Under Burma‘s military rule, imported cars were a luxury reserved for people close to the government. But BBC correspondents say that the Myanmar authorities have in recent months allowed owners of ageing cars to trade them in for sought-after permits to buy imported used vehicles.
To help save some of the Myanmar’s ageing but less prestigious vehicles from being consigned to the scrapheap, a group of classic car
enthusiasts began a trip around Burma – also known as Myanmar (officially the Republic of the Union of Myanmar).
Twenty cars, including these made by Mercedes-Benz, Rolls-Royce and Chevrolet, left Rangoon on a two-week, 1,429km (889 mile) journey that will take them to Inle Lake, the ancient temple city of Baganm and Ngapali Beach.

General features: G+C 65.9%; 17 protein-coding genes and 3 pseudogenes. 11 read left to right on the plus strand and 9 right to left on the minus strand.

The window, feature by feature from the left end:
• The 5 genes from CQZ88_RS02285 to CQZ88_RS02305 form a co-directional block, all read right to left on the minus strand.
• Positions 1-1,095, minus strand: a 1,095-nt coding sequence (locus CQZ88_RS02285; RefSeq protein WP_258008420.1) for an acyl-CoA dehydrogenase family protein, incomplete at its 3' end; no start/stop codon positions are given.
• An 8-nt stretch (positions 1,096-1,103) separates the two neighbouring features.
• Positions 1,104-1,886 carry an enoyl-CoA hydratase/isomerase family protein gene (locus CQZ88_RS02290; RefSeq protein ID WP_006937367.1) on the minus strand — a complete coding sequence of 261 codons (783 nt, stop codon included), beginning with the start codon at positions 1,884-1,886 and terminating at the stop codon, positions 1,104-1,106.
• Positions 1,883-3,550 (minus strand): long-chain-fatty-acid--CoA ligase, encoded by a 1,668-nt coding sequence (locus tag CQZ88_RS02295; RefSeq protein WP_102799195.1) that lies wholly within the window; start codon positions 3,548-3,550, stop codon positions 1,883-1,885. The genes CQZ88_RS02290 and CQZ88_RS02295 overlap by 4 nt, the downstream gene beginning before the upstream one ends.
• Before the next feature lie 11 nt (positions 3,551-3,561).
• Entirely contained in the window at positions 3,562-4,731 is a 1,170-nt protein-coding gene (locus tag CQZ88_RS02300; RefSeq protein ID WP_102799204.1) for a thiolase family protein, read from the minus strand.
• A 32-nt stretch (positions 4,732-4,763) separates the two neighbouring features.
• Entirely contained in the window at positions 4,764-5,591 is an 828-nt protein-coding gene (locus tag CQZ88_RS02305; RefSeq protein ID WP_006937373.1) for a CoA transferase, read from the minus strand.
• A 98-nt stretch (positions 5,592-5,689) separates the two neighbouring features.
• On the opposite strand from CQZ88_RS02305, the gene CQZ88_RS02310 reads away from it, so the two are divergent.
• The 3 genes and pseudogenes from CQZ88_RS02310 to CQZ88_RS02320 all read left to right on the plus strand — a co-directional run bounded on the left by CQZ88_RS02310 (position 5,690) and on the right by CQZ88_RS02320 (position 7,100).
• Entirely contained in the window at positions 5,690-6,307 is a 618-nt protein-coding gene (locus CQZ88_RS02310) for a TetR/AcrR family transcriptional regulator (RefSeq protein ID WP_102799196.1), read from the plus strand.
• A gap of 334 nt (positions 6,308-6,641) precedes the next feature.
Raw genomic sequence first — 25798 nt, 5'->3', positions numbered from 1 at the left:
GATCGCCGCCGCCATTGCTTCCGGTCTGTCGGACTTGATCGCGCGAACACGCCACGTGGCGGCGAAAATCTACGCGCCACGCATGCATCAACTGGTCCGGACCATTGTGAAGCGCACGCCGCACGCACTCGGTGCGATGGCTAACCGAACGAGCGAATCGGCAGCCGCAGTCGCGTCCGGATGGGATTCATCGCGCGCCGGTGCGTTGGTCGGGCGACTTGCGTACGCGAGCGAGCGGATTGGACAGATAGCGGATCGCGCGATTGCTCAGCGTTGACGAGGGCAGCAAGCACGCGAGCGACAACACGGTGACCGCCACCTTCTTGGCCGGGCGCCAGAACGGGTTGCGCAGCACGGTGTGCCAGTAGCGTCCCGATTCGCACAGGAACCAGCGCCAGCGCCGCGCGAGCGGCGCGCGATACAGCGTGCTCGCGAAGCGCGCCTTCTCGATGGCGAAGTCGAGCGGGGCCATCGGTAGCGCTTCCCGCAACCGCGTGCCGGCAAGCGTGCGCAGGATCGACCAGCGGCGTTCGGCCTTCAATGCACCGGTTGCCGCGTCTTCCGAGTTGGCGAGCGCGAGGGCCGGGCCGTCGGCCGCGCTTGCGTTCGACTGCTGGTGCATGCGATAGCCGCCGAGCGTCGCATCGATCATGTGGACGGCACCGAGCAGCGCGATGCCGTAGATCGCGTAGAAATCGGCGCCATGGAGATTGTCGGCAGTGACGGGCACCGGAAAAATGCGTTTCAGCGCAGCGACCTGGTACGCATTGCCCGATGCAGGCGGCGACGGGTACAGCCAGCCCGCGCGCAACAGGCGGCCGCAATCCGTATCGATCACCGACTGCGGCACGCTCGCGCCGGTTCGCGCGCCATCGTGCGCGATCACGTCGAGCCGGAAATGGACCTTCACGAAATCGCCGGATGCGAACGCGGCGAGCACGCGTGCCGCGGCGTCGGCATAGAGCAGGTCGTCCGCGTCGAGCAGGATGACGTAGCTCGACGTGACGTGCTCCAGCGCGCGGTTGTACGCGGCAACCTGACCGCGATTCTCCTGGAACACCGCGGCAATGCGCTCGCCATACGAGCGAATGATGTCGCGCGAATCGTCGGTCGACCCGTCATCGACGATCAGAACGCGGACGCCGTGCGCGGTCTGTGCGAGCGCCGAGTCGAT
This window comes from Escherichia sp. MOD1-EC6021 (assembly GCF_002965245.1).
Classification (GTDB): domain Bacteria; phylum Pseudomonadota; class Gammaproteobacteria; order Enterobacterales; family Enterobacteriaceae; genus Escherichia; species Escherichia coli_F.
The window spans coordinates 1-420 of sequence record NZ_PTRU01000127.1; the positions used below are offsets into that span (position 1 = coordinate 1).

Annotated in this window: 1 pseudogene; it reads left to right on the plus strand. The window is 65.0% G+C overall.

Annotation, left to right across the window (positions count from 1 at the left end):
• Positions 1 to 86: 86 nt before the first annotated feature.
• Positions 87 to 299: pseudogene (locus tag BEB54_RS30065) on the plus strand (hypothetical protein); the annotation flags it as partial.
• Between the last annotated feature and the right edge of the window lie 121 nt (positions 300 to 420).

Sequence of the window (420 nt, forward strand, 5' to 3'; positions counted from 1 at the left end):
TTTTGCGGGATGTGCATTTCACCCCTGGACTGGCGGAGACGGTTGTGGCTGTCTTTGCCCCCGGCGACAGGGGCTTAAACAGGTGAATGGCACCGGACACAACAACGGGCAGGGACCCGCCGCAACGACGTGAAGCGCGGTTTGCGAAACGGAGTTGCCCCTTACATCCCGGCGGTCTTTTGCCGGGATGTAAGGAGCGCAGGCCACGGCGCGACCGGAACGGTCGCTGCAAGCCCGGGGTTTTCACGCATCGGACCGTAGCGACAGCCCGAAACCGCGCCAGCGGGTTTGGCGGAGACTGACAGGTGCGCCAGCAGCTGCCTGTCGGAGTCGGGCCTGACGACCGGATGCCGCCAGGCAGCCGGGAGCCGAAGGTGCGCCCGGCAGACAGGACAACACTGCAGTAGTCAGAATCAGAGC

The Burma Road Classic is thought to be one of the first of its kind in the country. Nine of the vehicles are owned by foreigners and havebeen shipped over especially for the rally, informed BBC. The 11 other cars taking part are kept in Burma. Organisers say it is important to preserve the handful of classic cars in Burma because many are part of the country’s history – having rattled along its famously pot-holed and fumed-filled roads for several decades.
From 1962 to 2011, the country was under military rule. During this time, the United Nations and several other organizations have reported consistent and systematic human rights violations in the country. The military junta was officially dissolved in 2011 following a general election in 2010 and a nominally civilian government installed, though the military retains enormous influence.